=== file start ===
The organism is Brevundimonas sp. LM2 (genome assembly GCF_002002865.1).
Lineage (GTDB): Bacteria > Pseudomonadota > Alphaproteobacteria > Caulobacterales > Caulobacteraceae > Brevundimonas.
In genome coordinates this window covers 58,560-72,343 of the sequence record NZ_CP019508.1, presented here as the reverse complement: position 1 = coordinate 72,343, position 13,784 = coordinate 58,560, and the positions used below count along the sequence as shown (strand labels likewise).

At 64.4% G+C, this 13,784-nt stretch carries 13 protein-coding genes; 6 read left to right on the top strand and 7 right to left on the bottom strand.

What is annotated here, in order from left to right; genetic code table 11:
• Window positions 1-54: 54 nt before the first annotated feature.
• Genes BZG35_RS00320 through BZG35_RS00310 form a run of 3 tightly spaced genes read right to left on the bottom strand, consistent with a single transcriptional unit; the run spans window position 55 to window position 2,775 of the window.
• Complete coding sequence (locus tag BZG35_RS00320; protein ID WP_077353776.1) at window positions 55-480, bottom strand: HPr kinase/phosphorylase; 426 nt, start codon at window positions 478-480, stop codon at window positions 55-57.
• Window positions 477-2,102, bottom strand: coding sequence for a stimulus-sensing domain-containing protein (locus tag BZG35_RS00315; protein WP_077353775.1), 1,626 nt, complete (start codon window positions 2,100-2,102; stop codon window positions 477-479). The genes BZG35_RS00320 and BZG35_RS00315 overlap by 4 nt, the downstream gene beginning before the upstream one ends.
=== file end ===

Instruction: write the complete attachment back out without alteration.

The organism is Brevundimonas sp. LM2 (genome assembly GCF_002002865.1).
Lineage (GTDB): Bacteria > Pseudomonadota > Alphaproteobacteria > Caulobacterales > Caulobacteraceae > Brevundimonas.
In genome coordinates this window covers 58,560-72,343 of the sequence record NZ_CP019508.1, presented here as the reverse complement: position 1 = coordinate 72,343, position 13,784 = coordinate 58,560, and the positions used below count along the sequence as shown (strand labels likewise).

At 64.4% G+C, this 13,784-nt stretch carries 13 protein-coding genes; 6 read left to right on the top strand and 7 right to left on the bottom strand.

What is annotated here, in order from left to right; genetic code table 11:
• Window positions 1-54: 54 nt before the first annotated feature.
• Genes BZG35_RS00320 through BZG35_RS00310 form a run of 3 tightly spaced genes read right to left on the bottom strand, consistent with a single transcriptional unit; the run spans window position 55 to window position 2,775 of the window.
• Complete coding sequence (locus tag BZG35_RS00320; protein ID WP_077353776.1) at window positions 55-480, bottom strand: HPr kinase/phosphorylase; 426 nt, start codon at window positions 478-480, stop codon at window positions 55-57.
• Window positions 477-2,102, bottom strand: coding sequence for a stimulus-sensing domain-containing protein (locus tag BZG35_RS00315; protein WP_077353775.1), 1,626 nt, complete (start codon window positions 2,100-2,102; stop codon window positions 477-479). The genes BZG35_RS00320 and BZG35_RS00315 overlap by 4 nt, the downstream gene beginning before the upstream one ends.